Public servants can't look away from naughty sites

Powered by SC Magazine
 

Internet misuse complaints up 55 percent.

Australia's public servants are increasingly making "improper" use of internet and email resources on work time, according to a report released Friday, and agencies appear to be getting better at catching them in the act. 

Some 313 investigations into improper use of internet or email were recorded in the Federal Government's Annual State of the Service report for 2009/10, up 55 percent on the prior year.

The report is prepared for Parliament by the Australian Public Service Commissioner each year to detail how public servants helped the Federal Government "meet its policy objectives and achieve its stated outcomes".

The report also found that the actual percentage of proven breaches of policies around the use of internet and email rose from 69 percent to 80 percent.

Reprimand and deductions from salary continued to be the two sanctions most commonly applied to employees, representing 62 percent of all sanctions imposed.

The report [PDF] confirmed that Web 2.0 tools are still regarded with mixed feelings in the Australian public service (APS).

"The APS may not yet be fully capitalising on the benefits of Web 2.0 to rapidly convey information and gain feedback on a range of government initiatives and services," concluded a survey attached within the report.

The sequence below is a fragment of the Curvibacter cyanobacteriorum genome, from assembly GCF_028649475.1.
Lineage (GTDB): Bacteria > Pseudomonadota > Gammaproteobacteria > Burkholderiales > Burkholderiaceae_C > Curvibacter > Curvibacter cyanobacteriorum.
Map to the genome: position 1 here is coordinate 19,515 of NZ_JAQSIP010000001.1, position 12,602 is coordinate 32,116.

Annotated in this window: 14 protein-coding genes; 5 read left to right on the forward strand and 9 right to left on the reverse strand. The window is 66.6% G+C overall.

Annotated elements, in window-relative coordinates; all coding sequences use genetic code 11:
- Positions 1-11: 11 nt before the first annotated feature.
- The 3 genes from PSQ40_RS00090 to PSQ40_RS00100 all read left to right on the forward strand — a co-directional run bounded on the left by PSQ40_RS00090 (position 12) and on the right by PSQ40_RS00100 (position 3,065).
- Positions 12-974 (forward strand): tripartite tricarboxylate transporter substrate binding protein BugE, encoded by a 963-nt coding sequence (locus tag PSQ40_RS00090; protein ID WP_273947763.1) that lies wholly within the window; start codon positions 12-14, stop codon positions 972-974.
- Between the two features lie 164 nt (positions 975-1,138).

The employee survey showed that 31 percent of APS staff and 28 percent of service delivery employees have access to social media and networking tools in the workplace.

But where there was access to social media and networking tools in service delivery areas, the tools are being under-utilised for various reasons, including lack of staff awareness or interest, lack of resources and agency policy restrictions.

ICT skills required

Recruiting ITC staff in 09/10 also proved tough.

As at June 30, 2010, the APS had 11,580 APS ICT employees and 2,706 ICT contractors. The APS ICT workforce was most commonly employed at the APS 6 and EL 1 classifications.

"Consistent with last year's findings, the shortage of ICT professionals remains the most pressing challenge," the report stated.

Agency estimates for the 12 months to June 30, 2011 and the three years to June 30, 2013 predicted a need for an additional 1,711 employees and 1,457 employees, respectively.

Demand was highest for staff with skills in development and programming, program-project management, testing, business process analysis/design, and systems analysis/design.

Copyright © iTnews.com.au . All rights reserved.


Public servants can't look away from naughty sites
 
 
 
Top Stories
Coalition's NBN cost-benefit study finds in favour of MTM
FTTP costs too much, would take too long.
 
Who'd have picked a BlackBerry for the Internet of Things?
[Blog] BlackBerry has a more secure future in the physical world.
 
Will Nutanix be outflanked before reaching IPO?
VMware muscles in on storage startup in hyper-converged infrastructure.
 
 
Sign up to receive iTnews email bulletins
   FOLLOW US...
Latest Comments
Polls
Which is the most prevalent cyber attack method your organisation faces?




   |   View results
Phishing and social engineering
  68%
 
Advanced persistent threats
  3%
 
Unpatched or unsupported software vulnerabilities
  11%
 
Denial of service attacks
  7%
 
Insider threats
  11%
TOTAL VOTES: 586

Vote